This Day (Please Pass the Salt Edition)

On this day in 1676, forces allied with the rebel Nathaniel Bacon discovered their enemy, Virginia governor Sir William Berkeley, at his hiding spot on the Eastern Shore. One of Bacon’s men was William Carver, who, according to our entry, “possessed a volatile temper and may have indulged too frequently in drink.” This could probably describe a number of early Virginians, except that “on July 25, 1672, while suffering from severe abdominal pains and perhaps taking alcohol to relieve the symptoms, Carver stabbed to death Thomas Gilbert, who was sitting beside him at dinner.”
I believe the takeaway here is this: Never ask Carver to pass the salt.
Anyway, Carver and his compatriot Giles Bland found the governor at the Arlington plantation in Northampton County on September 1, at which time Carver landed with a hundred men while Bland stayed aboard the Rebecca. “Accounts of what happened next,” our entry tells us, “contain inconsistencies.”
Which is to say, Carver was into the bottle again. God knows what happened.
John Cotton penned an account of Bacon’s Rebellion shortly after it happened, and his version of events is full of long, sketchily punctuated sentences in which pronouns hopelessly lose track of their antecedents and metaphors sally forth “with an emty hand” only to return, a few clauses later, “with a full fist.” On the important question of whether Carver’s unexpected surrender to Berkeley was the fruit of treason or, instead, was “assisted by the juce of the Grape,” Cotton offers up a polite little belch.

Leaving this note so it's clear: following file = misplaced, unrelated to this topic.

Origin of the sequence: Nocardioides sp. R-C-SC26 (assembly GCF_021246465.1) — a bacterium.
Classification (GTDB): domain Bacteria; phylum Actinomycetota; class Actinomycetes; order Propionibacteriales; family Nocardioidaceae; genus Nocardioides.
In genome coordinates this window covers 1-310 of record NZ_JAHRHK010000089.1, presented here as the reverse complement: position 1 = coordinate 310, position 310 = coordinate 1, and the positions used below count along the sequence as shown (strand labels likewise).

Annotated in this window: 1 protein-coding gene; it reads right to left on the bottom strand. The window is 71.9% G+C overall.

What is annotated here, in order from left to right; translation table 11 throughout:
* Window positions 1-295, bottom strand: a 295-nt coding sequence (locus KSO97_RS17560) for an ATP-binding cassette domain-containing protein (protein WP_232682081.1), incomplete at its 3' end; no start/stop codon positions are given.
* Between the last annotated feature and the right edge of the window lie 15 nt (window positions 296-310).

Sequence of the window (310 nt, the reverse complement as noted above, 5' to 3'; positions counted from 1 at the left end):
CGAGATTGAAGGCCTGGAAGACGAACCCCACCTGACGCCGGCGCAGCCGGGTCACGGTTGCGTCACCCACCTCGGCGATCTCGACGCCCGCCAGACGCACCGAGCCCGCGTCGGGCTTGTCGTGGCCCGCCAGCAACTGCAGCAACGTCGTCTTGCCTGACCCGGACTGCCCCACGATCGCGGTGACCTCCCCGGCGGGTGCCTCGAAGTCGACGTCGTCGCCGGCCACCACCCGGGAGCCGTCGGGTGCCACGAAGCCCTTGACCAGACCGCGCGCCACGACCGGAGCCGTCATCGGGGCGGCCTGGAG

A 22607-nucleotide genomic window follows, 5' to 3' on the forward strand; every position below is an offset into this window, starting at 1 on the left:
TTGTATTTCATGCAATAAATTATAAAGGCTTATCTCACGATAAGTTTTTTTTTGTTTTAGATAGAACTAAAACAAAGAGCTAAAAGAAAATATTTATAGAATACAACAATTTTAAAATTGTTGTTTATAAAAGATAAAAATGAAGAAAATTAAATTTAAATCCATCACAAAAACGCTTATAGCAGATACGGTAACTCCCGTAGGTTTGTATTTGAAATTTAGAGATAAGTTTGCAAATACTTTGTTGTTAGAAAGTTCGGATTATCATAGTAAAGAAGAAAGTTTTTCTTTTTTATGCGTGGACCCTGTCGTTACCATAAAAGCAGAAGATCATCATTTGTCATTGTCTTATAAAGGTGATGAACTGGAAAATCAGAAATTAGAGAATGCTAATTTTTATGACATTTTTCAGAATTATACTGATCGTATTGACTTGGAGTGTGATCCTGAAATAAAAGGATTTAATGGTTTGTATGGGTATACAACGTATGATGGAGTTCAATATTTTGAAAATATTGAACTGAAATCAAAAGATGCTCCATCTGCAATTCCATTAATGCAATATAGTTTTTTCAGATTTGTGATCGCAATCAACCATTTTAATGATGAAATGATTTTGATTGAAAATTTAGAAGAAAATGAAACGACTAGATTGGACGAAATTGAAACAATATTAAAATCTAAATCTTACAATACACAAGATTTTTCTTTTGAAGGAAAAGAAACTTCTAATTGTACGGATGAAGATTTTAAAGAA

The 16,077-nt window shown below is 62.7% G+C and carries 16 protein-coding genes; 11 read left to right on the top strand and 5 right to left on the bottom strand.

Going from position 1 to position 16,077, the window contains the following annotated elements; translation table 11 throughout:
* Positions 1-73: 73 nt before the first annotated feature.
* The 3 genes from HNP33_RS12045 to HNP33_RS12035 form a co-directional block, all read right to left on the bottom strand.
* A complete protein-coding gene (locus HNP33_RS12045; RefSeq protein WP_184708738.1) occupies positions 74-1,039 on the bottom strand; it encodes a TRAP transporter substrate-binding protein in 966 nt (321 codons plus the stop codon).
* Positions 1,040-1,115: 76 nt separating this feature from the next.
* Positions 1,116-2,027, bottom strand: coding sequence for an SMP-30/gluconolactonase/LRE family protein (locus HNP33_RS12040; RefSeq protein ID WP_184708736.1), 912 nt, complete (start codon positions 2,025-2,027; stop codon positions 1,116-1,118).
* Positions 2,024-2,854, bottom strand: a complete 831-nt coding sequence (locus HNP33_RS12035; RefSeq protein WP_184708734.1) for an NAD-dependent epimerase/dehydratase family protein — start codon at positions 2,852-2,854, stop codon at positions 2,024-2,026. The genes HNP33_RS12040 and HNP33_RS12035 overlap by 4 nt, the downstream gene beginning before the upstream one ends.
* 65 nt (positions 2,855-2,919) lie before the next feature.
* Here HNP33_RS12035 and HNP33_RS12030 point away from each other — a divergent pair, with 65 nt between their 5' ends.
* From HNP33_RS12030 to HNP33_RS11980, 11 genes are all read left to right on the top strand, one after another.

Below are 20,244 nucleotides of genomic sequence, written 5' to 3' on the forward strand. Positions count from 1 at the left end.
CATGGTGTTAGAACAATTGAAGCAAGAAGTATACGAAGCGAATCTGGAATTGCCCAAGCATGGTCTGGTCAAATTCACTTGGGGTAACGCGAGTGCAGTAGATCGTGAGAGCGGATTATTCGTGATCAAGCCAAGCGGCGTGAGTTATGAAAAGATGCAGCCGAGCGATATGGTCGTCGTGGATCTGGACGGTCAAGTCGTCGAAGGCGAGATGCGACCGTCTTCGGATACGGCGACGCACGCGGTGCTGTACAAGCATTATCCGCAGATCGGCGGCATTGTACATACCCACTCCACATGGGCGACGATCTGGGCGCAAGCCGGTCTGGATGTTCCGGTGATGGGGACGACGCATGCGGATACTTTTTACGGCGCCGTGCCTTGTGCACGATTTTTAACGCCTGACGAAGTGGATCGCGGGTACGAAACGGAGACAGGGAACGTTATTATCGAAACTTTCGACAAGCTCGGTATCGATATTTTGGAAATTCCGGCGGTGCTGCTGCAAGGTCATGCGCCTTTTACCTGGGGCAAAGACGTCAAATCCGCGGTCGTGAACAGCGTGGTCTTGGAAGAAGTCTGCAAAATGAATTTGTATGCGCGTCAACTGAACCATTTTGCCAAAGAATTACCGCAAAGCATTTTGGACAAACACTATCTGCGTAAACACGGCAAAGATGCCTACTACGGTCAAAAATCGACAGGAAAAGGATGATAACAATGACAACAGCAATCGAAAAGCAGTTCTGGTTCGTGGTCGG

Had Carver been a turncoat, he explains, “the Governour would never [have] rewarded the servis with the gift of a Halter, which he honoured Carver with, sudenly after his surpriseall.”
So there you have it. But the story is not over. From our entry:

Carver’s widow reportedly died of grief shortly after he was hanged. A year later Carver’s son petitioned the Crown for restitution of the estate, a part of which he recovered and sold in 1681. On that land William Craford established the town of Portsmouth in 1752.

IMAGE: Tavern scene, 17th century


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